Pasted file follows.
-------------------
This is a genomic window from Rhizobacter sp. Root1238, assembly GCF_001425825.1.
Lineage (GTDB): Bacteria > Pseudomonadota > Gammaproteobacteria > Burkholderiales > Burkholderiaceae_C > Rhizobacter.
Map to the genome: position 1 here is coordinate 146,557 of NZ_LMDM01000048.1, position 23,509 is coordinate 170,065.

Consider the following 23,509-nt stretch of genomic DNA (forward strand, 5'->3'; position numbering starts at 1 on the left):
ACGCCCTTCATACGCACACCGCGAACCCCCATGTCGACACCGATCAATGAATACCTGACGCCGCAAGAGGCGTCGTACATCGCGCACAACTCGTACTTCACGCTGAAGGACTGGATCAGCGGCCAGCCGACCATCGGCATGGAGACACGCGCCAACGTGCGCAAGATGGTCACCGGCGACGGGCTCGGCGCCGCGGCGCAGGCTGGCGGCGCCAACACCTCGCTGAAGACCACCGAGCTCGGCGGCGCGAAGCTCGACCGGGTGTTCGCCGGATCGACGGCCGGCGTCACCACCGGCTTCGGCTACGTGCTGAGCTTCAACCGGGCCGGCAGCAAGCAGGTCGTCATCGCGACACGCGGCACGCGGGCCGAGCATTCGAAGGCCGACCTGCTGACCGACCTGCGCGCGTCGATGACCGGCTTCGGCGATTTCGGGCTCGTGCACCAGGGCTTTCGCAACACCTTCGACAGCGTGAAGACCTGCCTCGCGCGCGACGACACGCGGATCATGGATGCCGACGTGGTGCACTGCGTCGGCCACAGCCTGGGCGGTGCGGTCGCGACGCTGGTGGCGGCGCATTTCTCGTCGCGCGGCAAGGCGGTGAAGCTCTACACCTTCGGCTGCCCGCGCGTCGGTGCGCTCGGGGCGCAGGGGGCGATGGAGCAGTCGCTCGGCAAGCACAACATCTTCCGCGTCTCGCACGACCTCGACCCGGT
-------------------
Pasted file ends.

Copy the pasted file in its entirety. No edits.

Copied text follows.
This is a genomic window from Rhizobacter sp. Root1238, assembly GCF_001425825.1.
Lineage (GTDB): Bacteria > Pseudomonadota > Gammaproteobacteria > Burkholderiales > Burkholderiaceae_C > Rhizobacter.
Map to the genome: position 1 here is coordinate 146,557 of NZ_LMDM01000048.1, position 23,509 is coordinate 170,065.

Consider the following 23,509-nt stretch of genomic DNA (forward strand, 5'->3'; position numbering starts at 1 on the left):
ACGCCCTTCATACGCACACCGCGAACCCCCATGTCGACACCGATCAATGAATACCTGACGCCGCAAGAGGCGTCGTACATCGCGCACAACTCGTACTTCACGCTGAAGGACTGGATCAGCGGCCAGCCGACCATCGGCATGGAGACACGCGCCAACGTGCGCAAGATGGTCACCGGCGACGGGCTCGGCGCCGCGGCGCAGGCTGGCGGCGCCAACACCTCGCTGAAGACCACCGAGCTCGGCGGCGCGAAGCTCGACCGGGTGTTCGCCGGATCGACGGCCGGCGTCACCACCGGCTTCGGCTACGTGCTGAGCTTCAACCGGGCCGGCAGCAAGCAGGTCGTCATCGCGACACGCGGCACGCGGGCCGAGCATTCGAAGGCCGACCTGCTGACCGACCTGCGCGCGTCGATGACCGGCTTCGGCGATTTCGGGCTCGTGCACCAGGGCTTTCGCAACACCTTCGACAGCGTGAAGACCTGCCTCGCGCGCGACGACACGCGGATCATGGATGCCGACGTGGTGCACTGCGTCGGCCACAGCCTGGGCGGTGCGGTCGCGACGCTGGTGGCGGCGCATTTCTCGTCGCGCGGCAAGGCGGTGAAGCTCTACACCTTCGGCTGCCCGCGCGTCGGTGCGCTCGGGGCGCAGGGGGCGATGGAGCAGTCGCTCGGCAAGCACAACATCTTCCGCGTCTCGCACGACCTCGACCCGGT